Imagine a particle so small, yet so powerful that its use in diagnostic biosensors could lead to quicker and simpler detection of diseases and toxic substances. Dendrimers are ball-shaped nano-molecules of about 12 nm – 16 nm and Dr. Omotayo Arotiba’s research is all about how these small molecules are being used to improve diagnostic methods for cholera and HIV.
Based at the Department of Applied Chemistry at the University of Johannesburg, Dr. Arotiba is using dendrimers to assist development of biosensors for cholera and HIV, in collaboration with the CSIR. Biosensor research, as we will read more about in upcoming issues, in general aims to develop fast, accurate and low cost devices that can detect various substances, from the human body to food and the environment. A biosensor works a bit like a fisherman fishing with certain bait. In an HIV biosensor, short pieces of DNA called aptamers act as the “bait” to recognize a specific HIV protein. Upon contact with this HIV protein, the aptamer changes shape and this yields a positive test result.
Such sensing systems could, for example, enable HIV detection within the ‘window period,’ when viral load is very low. So where do the dendrimers come into play? The “bait” molecules in biosensors, such as proteins and aptamers, need a “comfortable” surface to function properly. Loss of function of biological molecules used in sensors is a common problem as the immobilization onto sensors can be denaturing. Dendrimers provide an environment that is “friendly” to DNA and proteins and Dr. Arotiba’s group has managed to successfully attach biomolecules to dendrimers.Owing to their nanoscale dimensions and reactive surface, dendrimers are also being used to vastly increase the surface area and sensitivity of detection platforms such as electrochemical sensors used, for example, in the detection of very low concentrations of heavy metals such as arsenic and lead in water.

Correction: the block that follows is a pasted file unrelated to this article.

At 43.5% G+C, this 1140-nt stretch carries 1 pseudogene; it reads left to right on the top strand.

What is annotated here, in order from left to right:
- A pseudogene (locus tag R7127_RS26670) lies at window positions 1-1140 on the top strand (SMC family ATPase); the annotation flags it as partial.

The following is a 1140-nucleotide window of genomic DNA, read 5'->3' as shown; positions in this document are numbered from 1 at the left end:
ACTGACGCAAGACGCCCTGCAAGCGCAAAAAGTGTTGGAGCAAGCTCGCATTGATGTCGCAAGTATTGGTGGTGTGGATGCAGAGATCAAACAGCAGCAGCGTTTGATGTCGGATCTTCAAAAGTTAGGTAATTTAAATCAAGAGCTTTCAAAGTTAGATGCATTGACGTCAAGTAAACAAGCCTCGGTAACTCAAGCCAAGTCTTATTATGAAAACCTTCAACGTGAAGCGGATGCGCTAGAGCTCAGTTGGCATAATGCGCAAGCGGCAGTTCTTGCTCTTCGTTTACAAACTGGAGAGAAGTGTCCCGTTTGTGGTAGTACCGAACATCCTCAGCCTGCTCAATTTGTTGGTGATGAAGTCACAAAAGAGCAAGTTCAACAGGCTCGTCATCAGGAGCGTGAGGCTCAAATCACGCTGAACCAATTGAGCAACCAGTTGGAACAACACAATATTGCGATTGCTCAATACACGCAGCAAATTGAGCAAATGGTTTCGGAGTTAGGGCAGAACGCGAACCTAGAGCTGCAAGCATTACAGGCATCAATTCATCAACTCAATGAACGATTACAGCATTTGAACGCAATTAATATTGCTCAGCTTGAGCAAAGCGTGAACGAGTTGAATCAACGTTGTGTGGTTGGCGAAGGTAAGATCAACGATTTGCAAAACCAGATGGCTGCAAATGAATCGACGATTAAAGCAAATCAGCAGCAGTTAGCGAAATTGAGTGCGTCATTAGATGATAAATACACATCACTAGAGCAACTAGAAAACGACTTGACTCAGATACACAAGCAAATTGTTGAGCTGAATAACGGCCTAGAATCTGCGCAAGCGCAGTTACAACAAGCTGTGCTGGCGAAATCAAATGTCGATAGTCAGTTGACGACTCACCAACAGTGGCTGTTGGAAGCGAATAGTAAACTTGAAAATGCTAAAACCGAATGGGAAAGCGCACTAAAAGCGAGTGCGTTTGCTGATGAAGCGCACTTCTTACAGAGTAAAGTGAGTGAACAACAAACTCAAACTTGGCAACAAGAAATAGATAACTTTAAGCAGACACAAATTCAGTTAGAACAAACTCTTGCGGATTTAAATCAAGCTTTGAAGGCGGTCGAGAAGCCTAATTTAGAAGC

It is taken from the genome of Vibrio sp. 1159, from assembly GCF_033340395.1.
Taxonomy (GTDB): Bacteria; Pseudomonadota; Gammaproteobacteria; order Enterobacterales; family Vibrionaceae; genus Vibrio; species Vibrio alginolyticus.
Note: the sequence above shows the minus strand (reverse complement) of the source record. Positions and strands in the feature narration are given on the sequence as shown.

Armed with dendrimers as a formidable nano-tool, this technology is a step closer to giving us quicker, simpler and more sensitive detection of diseases and toxic substances. These very small molecules may still have very big implications for South Africa and that indeed is the promise of nanotechnology.
Writer: Febe Wilken
Photo Credit: Febe Wilken